Monday, November 24, 2008

A Week of Two Great American Holidays

The season of giving and sharing is approaching rapidly. I will be travelling with my wife on Wednesday night up to the Albany area to spend a long weekend with my side of the family in the time honored tradition of stuffing ourselves with food, then sitting around, watching television, talking, and reflecting. Thanksgiving is a wholly American holiday. It is one of the few that we as Americans claim as out own. Lincoln established a precedence of having a national day of Thanksgiving in 1861 and Franklin Delano Roosevelt established it a national holiday by law on November 26th of 1941, after briefly confusing the American public by changing the week we celebrated it. Thanksgiving is one of the few events in which all Americans are truly united. On this day, Americans get together, eat together, drink together, and generally enjoy one another’s company. For one day, the American people put all else aside to relax and reflect. Isn’t it just a wonderful thought?

Thanksgiving also marks the beginning of preparations for the "Holiday Season." If they weren’t already out the day after Halloween, stores put out their Christmas d├ęcor alongside their ever shrinking section devoted to Chanukah. I find it harder yearly to find good cards for my Grandparents around any of the major Jewish holidays, but that's neither here nor there. Thanksgiving is the first of many days in the coming month when viewers will get the pleasure of watching "It’s a Wonderful Life" and "A Christmas Story" over and over again. Oh, and of course as we have on of the most important capitalistic days in these United States, “Black Friday.” For one day stores across the country drop their prices drastically for half day/two hour/day long/gimmicky sales. One day out of the year where you can easily take advantage of “Corporate America’s” greed. Plan your shopping properly and parents can become an amazing Santa Claus for under $100, with additional gifts for nieces, nephews, and other relations.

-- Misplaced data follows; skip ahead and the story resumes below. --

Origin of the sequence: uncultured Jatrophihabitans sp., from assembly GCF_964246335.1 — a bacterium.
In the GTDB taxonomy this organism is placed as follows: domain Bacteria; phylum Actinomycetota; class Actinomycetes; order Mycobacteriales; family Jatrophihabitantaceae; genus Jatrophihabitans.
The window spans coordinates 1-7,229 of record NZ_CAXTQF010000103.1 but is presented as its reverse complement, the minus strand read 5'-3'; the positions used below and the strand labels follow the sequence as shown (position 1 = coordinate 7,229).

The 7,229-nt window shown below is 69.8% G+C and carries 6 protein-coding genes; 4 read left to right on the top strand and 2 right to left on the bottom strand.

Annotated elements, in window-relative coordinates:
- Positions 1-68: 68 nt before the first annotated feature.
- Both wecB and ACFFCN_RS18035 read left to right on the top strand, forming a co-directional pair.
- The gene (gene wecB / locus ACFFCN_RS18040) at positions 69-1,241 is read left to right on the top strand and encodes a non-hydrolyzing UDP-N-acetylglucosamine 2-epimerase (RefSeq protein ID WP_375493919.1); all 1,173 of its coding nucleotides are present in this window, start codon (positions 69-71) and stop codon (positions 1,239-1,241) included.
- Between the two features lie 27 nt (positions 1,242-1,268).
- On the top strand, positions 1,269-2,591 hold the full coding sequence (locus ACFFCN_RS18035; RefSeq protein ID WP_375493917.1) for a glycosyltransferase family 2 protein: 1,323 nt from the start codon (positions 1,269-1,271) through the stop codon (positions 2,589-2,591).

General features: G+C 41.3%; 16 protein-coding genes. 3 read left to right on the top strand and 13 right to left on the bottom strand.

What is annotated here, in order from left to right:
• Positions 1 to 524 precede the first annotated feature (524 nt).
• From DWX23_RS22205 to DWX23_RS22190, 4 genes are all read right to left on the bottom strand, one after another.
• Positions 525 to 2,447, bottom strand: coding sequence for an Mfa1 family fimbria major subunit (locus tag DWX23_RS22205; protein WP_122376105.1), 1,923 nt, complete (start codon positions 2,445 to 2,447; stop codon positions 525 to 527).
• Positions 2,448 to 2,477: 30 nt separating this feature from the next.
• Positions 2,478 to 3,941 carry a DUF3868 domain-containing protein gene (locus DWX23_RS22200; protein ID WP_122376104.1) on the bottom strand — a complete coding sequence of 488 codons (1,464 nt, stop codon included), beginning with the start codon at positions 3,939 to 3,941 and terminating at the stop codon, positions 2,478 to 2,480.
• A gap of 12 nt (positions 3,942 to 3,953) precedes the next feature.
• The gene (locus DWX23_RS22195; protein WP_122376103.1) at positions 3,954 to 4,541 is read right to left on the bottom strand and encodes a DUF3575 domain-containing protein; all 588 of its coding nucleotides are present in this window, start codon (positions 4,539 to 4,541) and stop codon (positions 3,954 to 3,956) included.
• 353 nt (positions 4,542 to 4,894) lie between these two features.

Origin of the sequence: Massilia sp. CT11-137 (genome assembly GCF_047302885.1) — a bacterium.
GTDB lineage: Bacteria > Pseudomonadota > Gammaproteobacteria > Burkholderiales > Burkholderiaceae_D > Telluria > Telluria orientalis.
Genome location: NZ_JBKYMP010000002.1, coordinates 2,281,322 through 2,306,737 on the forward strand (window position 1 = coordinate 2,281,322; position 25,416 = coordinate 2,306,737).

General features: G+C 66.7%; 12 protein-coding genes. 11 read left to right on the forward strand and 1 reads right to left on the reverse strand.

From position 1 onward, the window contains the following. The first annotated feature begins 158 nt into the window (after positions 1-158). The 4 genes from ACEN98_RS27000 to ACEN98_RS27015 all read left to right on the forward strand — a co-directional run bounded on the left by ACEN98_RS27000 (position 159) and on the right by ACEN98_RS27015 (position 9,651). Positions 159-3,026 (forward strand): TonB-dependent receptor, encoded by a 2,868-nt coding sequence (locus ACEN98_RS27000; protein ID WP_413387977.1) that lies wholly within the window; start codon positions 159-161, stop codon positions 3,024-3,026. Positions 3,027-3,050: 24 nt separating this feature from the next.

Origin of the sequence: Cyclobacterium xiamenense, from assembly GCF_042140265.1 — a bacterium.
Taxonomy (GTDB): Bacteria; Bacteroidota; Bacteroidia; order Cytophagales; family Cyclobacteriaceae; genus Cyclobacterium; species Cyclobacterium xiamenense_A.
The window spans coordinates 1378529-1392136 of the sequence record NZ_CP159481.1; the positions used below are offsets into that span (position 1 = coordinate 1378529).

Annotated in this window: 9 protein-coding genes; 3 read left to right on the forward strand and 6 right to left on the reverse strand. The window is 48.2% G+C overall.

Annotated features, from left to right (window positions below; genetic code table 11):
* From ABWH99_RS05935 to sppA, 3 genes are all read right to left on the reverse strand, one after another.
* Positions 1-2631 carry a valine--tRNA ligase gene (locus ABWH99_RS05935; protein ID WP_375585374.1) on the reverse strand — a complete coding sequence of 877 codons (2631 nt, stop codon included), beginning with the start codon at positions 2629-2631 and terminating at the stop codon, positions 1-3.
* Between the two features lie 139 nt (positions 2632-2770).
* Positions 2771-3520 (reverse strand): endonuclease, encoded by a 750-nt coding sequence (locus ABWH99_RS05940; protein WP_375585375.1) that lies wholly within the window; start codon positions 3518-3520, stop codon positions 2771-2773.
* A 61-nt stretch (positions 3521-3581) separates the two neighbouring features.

What is wrong with Black Friday? It can be a little scary depending on the store you go to, but it as well is a wholly American “holiday.” Where else do you hear of a nation of people uniting for one day to all go out shopping? It's our equivalent to Boxing Day, only better. The way I see it, America has two national holidays one right after the other, where the general feeling is the same. Two days in a row where we the people are united under one banner; that of laziness/gluttony then that of the immortal buck. In fact, I propose we begin to call Black Friday what it truly is -- Capitalism Day. It's a day where the free market reigns supreme and the immortal dollar drives the economy with boosts in sales across the board. A few moments of rememberance to the greats of Capitalism such as Adam Smith and Calvin Colidge might be in order.

Where will I be this Black Friday? Out in the wilderness with my wife shopping in the Albany area. Should you shop on Black Friday? Of course. It’s a national holiday, after all. Celebrate it the best way you can and help stimulate the economy in the process.

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